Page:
Photooxidation of 21-Cortisol tert-Butylacetate

crystal form I

Table I. Different Crystal Forms of 21-Cortisol tert-Butylacetate solvent of ethanol crvstallization content X-ray data mp.= - . "C e than 01, propanol, n-amyl alcohol, acetonitrile ethanol



ethanol, tertbutyl alcohol


pyridine heat forms I, 11, or I11

0.9d 1.0

hexagonal, P6,, a = b = 17.485 A , c = 15.376 A , a = 0 = 90" = 120", Z = 6 , V = 4070.9 monoclinic, P2,, a = 12.440 A , b = 7.710 A , c = 14.724 A , a p = go", 7 88.7", Z = 2, V = 1415.3 A3 triclinic, a = 23.0 A , b = 12.5 A , c = 29.0 A , (Y = 74", p 147", 7 74", Z = 2, V = 1094.8 A 3 unstable


UV oxidation



110-1 20b

no rctn


no rctn


rctn no rctn

a The exact melting temperature may vary from one crystal to another. Opaque at this temperature range with final After melting, the melt resolidifed as the temperature was rising and finally remelted at 234-238 melting at 234-238 "C. When crystallized from ethanol, form I contains ethanol; when crystallized from the other solvents, no solvent of "C. crystallization can be detected by elemental analysis.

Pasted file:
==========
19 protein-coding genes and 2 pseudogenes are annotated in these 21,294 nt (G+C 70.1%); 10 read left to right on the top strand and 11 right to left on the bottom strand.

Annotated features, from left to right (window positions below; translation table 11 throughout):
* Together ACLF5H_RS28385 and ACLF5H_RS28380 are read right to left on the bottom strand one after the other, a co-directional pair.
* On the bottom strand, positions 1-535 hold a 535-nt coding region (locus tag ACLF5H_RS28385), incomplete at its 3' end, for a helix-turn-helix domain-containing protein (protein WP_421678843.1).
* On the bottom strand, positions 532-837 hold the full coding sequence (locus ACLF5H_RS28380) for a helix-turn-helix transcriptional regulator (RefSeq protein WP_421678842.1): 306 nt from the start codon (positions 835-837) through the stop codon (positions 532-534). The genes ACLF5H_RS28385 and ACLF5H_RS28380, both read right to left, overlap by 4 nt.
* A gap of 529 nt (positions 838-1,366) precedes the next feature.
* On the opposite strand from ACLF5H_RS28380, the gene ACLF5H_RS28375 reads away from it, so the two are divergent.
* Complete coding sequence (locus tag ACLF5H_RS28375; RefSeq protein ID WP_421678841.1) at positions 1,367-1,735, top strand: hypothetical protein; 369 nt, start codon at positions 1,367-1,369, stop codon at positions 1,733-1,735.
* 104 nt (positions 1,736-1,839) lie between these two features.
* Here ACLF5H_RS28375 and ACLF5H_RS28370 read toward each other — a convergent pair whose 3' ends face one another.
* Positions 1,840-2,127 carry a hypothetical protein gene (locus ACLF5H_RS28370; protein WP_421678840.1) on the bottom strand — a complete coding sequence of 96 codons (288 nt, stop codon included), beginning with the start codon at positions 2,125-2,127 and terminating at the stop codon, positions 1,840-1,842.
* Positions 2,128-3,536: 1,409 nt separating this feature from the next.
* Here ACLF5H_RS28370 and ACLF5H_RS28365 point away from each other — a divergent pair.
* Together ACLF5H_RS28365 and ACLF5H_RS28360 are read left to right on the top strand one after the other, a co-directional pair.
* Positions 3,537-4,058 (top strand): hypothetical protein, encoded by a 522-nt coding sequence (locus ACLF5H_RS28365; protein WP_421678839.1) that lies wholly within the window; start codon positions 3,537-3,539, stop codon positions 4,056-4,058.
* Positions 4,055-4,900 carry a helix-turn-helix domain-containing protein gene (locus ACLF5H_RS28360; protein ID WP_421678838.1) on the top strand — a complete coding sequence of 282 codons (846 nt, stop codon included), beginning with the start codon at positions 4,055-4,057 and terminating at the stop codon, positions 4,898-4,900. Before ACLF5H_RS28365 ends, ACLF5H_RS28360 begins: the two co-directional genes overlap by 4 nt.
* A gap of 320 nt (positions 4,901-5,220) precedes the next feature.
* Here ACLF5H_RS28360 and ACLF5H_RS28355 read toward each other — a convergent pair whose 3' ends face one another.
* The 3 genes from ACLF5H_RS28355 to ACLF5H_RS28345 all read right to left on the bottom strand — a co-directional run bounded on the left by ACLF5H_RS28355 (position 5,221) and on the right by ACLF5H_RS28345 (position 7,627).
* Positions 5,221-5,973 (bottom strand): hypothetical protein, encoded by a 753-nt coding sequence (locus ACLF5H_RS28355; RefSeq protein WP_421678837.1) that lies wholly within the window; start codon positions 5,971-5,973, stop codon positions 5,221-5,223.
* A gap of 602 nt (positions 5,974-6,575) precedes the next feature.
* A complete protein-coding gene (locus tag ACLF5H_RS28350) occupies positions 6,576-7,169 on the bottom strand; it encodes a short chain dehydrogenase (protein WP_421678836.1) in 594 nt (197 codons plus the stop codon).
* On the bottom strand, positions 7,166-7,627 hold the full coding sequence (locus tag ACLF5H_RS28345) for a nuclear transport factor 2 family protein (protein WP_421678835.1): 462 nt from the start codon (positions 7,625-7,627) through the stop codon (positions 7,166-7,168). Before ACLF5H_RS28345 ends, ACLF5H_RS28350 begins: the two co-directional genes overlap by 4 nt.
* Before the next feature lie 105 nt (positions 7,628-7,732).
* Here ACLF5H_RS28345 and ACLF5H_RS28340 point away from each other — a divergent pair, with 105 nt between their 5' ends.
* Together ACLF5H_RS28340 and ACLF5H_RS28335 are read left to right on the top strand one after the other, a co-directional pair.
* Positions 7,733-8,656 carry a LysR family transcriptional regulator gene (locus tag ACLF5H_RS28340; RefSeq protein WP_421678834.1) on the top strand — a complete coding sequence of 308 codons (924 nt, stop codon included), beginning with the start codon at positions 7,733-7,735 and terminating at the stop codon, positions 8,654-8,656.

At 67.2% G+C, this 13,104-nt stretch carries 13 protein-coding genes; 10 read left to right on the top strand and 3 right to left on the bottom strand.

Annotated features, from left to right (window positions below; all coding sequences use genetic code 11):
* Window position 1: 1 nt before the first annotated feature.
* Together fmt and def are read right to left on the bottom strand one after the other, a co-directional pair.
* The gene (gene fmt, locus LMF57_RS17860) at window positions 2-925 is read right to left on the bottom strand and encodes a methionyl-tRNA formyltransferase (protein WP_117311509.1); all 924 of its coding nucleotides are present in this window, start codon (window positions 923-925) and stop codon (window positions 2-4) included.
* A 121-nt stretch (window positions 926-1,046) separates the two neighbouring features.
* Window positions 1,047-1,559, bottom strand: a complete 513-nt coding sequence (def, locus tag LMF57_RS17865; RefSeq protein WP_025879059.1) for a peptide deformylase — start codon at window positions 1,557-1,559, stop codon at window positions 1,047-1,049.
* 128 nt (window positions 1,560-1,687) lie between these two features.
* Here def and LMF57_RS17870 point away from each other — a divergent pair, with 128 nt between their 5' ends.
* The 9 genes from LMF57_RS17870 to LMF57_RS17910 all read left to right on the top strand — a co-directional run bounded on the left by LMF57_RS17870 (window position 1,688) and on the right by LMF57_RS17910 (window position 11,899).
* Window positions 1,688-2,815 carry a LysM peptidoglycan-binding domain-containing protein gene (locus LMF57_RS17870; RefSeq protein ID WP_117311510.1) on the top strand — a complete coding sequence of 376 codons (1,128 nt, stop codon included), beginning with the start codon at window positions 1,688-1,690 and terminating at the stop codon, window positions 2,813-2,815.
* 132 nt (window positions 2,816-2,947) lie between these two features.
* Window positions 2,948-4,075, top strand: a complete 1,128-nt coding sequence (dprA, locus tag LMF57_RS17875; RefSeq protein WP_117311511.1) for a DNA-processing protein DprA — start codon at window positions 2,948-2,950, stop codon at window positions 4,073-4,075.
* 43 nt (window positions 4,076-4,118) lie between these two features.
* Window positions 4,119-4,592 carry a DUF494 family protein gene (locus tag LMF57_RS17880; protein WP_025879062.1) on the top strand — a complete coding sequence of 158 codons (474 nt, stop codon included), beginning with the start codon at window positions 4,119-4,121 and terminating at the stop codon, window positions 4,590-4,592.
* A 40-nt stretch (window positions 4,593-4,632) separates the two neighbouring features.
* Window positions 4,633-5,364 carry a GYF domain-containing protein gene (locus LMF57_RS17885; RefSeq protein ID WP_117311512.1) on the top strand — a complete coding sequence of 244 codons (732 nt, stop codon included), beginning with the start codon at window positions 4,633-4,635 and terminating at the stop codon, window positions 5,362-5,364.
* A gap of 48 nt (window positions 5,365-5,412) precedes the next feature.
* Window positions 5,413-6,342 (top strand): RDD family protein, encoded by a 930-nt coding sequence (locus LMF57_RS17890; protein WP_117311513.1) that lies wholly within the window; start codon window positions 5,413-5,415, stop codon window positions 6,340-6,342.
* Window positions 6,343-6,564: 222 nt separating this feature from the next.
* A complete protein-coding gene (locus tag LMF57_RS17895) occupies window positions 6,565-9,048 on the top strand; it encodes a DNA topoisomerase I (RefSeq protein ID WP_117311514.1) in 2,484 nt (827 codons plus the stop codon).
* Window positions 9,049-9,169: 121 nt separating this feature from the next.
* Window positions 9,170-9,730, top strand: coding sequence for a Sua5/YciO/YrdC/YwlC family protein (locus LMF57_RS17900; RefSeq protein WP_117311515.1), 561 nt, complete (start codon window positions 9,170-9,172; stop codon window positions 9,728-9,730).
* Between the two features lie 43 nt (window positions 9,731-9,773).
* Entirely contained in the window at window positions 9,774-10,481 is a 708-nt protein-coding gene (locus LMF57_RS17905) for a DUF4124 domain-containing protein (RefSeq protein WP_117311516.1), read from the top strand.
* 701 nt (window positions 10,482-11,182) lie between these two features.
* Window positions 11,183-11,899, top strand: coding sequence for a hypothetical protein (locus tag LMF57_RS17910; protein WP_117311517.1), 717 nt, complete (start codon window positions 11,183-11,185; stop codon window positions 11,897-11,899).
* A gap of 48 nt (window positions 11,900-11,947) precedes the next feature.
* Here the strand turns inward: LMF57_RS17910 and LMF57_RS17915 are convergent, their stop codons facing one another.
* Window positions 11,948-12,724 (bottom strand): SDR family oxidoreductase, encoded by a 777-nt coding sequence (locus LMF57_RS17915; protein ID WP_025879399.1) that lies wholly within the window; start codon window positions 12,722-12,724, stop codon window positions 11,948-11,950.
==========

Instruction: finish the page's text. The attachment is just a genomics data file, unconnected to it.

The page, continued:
of rational approaches to the stabilization of drugs.4 In this paper we report an investigation of the solid-state light-induced oxidation of the polymorphs of cortisol tert-butylacetate (Scheme I). This reaction was reported over 10 years ago5v6and provides an excellent example of how different crystal polymorphs exhibit different reactivity. The crystal structure of a reactive polymorph of cortisol tert-butylacetate is reported in this paper along with studies of the reactivity of four other polymorphs.